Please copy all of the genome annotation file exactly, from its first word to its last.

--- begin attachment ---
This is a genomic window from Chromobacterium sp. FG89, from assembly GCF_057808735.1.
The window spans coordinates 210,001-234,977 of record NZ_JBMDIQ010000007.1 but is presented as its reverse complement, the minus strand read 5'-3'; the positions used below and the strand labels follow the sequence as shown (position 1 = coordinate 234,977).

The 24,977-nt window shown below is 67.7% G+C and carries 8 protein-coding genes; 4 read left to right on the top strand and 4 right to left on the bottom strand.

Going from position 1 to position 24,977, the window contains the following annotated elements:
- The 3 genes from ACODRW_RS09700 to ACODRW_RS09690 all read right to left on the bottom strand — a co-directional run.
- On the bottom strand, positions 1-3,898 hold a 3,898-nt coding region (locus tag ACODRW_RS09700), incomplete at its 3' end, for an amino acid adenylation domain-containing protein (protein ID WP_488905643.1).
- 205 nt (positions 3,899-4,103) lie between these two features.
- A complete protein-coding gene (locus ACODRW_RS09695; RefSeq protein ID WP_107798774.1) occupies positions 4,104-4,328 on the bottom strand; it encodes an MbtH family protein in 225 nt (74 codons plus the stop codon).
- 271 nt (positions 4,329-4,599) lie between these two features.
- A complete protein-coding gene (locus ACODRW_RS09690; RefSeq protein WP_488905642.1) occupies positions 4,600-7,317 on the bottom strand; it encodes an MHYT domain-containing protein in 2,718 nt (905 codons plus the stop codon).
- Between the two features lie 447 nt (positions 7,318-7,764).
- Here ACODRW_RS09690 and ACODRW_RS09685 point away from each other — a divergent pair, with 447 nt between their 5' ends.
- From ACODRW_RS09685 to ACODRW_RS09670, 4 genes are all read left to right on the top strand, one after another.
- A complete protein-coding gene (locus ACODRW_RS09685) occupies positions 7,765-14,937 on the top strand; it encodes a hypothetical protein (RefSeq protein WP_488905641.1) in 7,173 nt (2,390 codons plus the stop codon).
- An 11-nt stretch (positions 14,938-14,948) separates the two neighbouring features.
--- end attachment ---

This is a genomic window from Chromobacterium sp. FG89, from assembly GCF_057808735.1.
The window spans coordinates 210,001-234,977 of record NZ_JBMDIQ010000007.1 but is presented as its reverse complement, the minus strand read 5'-3'; the positions used below and the strand labels follow the sequence as shown (position 1 = coordinate 234,977).

The 24,977-nt window shown below is 67.7% G+C and carries 8 protein-coding genes; 4 read left to right on the top strand and 4 right to left on the bottom strand.

Going from position 1 to position 24,977, the window contains the following annotated elements:
- The 3 genes from ACODRW_RS09700 to ACODRW_RS09690 all read right to left on the bottom strand — a co-directional run.
- On the bottom strand, positions 1-3,898 hold a 3,898-nt coding region (locus tag ACODRW_RS09700), incomplete at its 3' end, for an amino acid adenylation domain-containing protein (protein ID WP_488905643.1).
- 205 nt (positions 3,899-4,103) lie between these two features.
- A complete protein-coding gene (locus ACODRW_RS09695; RefSeq protein ID WP_107798774.1) occupies positions 4,104-4,328 on the bottom strand; it encodes an MbtH family protein in 225 nt (74 codons plus the stop codon).
- 271 nt (positions 4,329-4,599) lie between these two features.
- A complete protein-coding gene (locus ACODRW_RS09690; RefSeq protein WP_488905642.1) occupies positions 4,600-7,317 on the bottom strand; it encodes an MHYT domain-containing protein in 2,718 nt (905 codons plus the stop codon).
- Between the two features lie 447 nt (positions 7,318-7,764).
- Here ACODRW_RS09690 and ACODRW_RS09685 point away from each other — a divergent pair, with 447 nt between their 5' ends.
- From ACODRW_RS09685 to ACODRW_RS09670, 4 genes are all read left to right on the top strand, one after another.
- A complete protein-coding gene (locus ACODRW_RS09685) occupies positions 7,765-14,937 on the top strand; it encodes a hypothetical protein (RefSeq protein WP_488905641.1) in 7,173 nt (2,390 codons plus the stop codon).
- An 11-nt stretch (positions 14,938-14,948) separates the two neighbouring features.